History4 miles east of Stevenage
There is no doubt that the centre of Benington justifies the village’s long-standing reputation of being one of the prettiest in Hertfordshire. Its classic ingredients - church, folly, stately home, pub, cottages and green - can be seen in one sweeping glance from a vantage point by the duck-pond, provided that its quarrelling complement of Muscovy ducks can be avoided. From the Bell, a delightful pub with overhanging gables, black timbers and white pargeting, a row of attractive old cottages sweeps steeply down the side of the green. Most are also black-timbered and white-plastered. Others, in an unusual style, have maroon-painted timbers.
To the right of the pond is the gate to The Lordship, a large Georgian house attached to the remains of a Norman keep that was partly demolished in 1212. When the house was built, the keep was to some extent restored and improved upon. On the whole, the fairy-tale look is highly successful, especially in spring when the mound of the keep is carpeted with snowdrops. Both the gardens and the Folly’, as its owner calls it, are open to the public at certain times of the year.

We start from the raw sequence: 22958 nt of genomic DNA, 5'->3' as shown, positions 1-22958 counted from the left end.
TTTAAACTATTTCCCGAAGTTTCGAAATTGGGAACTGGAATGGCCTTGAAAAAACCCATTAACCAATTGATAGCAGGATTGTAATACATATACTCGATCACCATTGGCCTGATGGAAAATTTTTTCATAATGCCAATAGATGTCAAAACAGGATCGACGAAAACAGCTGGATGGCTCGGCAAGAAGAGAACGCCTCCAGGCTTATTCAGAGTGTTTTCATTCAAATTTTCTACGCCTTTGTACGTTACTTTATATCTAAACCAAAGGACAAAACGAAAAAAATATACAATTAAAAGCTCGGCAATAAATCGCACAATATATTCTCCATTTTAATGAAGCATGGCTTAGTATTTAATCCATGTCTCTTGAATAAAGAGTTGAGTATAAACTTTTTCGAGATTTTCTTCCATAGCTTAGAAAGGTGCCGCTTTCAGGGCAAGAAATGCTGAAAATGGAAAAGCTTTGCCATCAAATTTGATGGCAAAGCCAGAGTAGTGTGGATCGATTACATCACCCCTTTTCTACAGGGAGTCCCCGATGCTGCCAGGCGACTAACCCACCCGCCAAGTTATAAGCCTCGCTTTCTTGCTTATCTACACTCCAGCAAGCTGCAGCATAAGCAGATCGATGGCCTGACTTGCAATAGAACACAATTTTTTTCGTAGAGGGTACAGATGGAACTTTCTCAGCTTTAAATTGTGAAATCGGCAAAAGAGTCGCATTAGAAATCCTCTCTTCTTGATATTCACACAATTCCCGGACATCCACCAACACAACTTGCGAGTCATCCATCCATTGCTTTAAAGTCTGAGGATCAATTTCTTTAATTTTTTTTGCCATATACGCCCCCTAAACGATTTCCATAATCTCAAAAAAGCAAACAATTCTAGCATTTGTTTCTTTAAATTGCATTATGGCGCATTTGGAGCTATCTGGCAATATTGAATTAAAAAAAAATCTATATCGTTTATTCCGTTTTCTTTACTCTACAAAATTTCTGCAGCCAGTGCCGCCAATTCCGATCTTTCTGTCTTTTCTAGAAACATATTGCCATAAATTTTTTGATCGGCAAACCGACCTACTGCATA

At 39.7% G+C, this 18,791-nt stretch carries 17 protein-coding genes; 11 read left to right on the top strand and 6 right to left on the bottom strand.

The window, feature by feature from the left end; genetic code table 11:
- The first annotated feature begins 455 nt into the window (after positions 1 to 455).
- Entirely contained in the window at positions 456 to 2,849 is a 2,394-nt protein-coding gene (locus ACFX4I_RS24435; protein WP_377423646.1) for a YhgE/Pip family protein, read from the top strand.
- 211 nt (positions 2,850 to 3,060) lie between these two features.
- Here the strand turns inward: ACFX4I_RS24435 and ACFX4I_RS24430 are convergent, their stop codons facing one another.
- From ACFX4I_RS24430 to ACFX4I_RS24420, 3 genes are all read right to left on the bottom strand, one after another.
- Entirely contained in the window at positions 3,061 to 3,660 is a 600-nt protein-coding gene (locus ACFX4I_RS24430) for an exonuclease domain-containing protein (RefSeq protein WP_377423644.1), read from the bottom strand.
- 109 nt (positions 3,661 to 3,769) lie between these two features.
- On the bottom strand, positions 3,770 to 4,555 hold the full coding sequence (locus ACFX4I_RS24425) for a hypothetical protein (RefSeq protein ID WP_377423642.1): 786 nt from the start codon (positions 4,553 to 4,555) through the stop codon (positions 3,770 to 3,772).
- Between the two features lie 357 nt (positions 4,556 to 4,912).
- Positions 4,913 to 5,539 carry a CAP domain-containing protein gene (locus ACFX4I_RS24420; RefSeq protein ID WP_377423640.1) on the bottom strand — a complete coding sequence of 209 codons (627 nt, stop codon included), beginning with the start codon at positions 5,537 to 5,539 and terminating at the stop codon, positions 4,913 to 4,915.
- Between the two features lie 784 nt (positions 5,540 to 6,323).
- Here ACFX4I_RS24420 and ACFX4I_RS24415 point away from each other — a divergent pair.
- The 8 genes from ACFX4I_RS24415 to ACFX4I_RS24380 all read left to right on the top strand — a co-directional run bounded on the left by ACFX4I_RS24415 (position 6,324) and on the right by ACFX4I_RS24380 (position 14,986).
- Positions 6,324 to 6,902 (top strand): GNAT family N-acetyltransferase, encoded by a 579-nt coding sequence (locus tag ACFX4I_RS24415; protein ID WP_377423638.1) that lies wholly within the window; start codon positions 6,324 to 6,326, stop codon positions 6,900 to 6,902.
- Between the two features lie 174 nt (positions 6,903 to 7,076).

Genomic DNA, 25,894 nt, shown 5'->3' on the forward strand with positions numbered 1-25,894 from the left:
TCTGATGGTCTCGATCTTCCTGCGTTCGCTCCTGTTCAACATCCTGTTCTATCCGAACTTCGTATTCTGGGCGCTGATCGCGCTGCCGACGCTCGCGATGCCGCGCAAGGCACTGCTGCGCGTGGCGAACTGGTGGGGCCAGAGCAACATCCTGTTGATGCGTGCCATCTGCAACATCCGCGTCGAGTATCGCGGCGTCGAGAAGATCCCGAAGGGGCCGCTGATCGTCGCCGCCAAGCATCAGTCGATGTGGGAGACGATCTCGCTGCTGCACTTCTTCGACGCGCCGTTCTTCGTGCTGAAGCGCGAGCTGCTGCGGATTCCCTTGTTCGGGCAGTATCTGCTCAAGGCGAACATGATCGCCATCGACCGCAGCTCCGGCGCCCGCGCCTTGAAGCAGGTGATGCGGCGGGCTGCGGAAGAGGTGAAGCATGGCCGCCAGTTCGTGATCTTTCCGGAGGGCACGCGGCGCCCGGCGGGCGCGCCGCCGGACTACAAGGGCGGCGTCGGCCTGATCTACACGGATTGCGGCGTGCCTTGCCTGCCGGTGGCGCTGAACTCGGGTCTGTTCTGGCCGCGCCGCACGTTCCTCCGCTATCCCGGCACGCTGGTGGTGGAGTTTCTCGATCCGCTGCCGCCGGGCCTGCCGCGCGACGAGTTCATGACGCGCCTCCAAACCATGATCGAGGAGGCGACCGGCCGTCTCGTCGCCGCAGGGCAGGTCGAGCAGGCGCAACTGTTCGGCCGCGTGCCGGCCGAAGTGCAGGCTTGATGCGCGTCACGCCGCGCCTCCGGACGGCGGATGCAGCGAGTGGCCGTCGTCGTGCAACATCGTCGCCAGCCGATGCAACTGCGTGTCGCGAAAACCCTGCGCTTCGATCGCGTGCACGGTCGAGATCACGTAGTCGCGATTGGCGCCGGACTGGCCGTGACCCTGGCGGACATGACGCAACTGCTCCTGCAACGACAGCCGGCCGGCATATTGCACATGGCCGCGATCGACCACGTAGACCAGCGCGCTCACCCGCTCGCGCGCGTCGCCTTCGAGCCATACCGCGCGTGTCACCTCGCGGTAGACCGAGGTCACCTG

Past The Lordship’s gates is the church, on its mound above the green. Inside are faded medieval wall-paintings of maroon flowers - perhaps the inspiration for the maroon-timbered cottages. There are two tombs, each bearing effigies of a knight and his lady One is 14th century, the other 15th century. The earlier knight wears chain mail and his lady has long, flowing hair. The later knight has plate armour, and his wife wears a wimple.